Glastonbury firm's losses soar despite success of festivals

By Liz Vaughan-Adams
Wednesday 02 October 2013 07:04

This year's Glastonbury festival may have been the best in its 33-year-history, but Mean Fiddler, the company behind the three-day-event, has sunk further into the red. The company, which also organises tours for musicians including Justin Timberlake, announced a pre-tax loss of £8.3m for 2002. Last year the deficit was £1.6m.

It blamed the losses on dismal trade at its bars and restaurants as well as at its AM radio station, loss-making assets which are being sold off. While the company does not strip out the performance of individual events, Glastonbury and the other festivals it organises, including Reading and Leeds, continue to make money. Mean Fiddler owns 40 per cent of the Glastonbury music festival business and the balance is owned by Michael Eavis, the farmer who founded the festival in 1970.

On Sunday night, as this year's event drew to a close after performances from Moby and Macy Gray, Mr Eavis said: "I think we have finally got it right." All 115,000 festival tickets were sold in 24 hours. But the success of the festival was not enough to transform the fortunes of Mean Fiddler. It blamed its £8.3m loss on exceptional items including goodwill amortisation - write-downs on the book value of acquisitions.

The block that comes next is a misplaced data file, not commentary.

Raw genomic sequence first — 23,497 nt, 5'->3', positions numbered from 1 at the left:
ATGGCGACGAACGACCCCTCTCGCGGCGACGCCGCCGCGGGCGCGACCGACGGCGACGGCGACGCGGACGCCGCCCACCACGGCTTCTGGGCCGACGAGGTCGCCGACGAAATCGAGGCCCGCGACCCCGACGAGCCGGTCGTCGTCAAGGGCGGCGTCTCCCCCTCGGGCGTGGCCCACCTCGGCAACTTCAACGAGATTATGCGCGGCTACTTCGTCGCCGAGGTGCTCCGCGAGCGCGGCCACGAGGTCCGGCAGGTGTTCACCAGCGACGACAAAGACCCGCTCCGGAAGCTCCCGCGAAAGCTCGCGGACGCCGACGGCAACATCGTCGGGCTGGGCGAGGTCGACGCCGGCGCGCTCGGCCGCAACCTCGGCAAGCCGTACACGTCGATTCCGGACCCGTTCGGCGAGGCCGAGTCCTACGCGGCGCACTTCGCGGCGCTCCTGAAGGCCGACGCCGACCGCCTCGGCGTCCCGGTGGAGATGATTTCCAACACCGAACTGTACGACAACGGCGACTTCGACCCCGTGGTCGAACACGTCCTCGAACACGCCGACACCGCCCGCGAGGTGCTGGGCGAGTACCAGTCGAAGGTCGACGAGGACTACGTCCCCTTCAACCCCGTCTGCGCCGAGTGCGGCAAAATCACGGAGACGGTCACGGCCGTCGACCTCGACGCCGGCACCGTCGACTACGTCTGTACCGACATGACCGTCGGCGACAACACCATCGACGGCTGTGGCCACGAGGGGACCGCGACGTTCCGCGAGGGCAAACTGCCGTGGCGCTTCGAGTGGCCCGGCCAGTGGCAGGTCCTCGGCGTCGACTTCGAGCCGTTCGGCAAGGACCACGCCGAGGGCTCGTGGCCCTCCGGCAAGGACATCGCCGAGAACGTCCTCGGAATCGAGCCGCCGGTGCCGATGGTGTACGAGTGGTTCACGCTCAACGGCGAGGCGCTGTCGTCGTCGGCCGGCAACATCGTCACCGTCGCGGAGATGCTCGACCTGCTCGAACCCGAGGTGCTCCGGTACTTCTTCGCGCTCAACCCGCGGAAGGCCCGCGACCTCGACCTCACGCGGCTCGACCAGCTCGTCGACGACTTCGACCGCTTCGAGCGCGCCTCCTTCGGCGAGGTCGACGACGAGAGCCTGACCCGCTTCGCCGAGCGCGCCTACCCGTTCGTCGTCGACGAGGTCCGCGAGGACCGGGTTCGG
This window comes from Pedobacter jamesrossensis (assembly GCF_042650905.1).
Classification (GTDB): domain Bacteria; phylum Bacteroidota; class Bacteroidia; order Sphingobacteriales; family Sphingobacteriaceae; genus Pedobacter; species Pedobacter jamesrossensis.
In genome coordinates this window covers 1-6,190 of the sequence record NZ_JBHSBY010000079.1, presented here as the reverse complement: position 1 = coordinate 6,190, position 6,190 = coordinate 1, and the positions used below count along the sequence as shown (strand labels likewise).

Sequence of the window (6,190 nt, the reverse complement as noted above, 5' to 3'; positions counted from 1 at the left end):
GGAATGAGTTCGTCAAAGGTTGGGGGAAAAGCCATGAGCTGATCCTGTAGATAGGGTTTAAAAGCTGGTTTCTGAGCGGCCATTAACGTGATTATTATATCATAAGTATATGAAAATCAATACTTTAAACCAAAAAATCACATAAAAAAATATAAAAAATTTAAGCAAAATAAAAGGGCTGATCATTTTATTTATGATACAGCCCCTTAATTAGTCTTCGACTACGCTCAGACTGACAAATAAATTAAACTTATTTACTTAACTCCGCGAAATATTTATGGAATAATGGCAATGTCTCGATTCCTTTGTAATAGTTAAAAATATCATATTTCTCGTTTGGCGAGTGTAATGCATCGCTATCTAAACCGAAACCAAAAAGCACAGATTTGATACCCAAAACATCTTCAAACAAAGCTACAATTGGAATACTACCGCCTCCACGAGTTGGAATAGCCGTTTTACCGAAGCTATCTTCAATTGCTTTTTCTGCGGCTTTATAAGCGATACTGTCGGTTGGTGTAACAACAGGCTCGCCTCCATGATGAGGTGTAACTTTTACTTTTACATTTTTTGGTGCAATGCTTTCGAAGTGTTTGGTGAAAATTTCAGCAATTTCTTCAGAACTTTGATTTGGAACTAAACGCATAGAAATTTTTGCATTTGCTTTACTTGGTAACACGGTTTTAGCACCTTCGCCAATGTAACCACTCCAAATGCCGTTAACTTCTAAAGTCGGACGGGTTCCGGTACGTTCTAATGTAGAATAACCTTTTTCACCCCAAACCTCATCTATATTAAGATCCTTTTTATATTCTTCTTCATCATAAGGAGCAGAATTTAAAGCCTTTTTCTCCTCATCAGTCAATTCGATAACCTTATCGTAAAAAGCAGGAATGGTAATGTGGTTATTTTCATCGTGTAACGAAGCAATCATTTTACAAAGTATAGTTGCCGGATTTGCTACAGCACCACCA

But even stripping out those charges, the company still made a £1.8m loss. "Mean Fiddler has faced a difficult trading environment," it said. "The company has acted quickly to dispose of those loss-making businesses that cannot be returned to profitability quickly and are considered as being non-core."

Its bars and restaurants which made a loss of £179,000 last year, are going to to Lynnet Leisure for £2.3m. It has also agreed to sell its AM radio station, which made a £119,000 loss last year, to Sunrise Radio for £1.5m. That will leave it to focus on three main areas - festivals, live venues such as the Astoria in London and touring.

Tickets for Justin Timberlake's concerts in December sold out within three hours of going on sale and weekend tickets for the Reading music festival sold out two weeks after going on sale.

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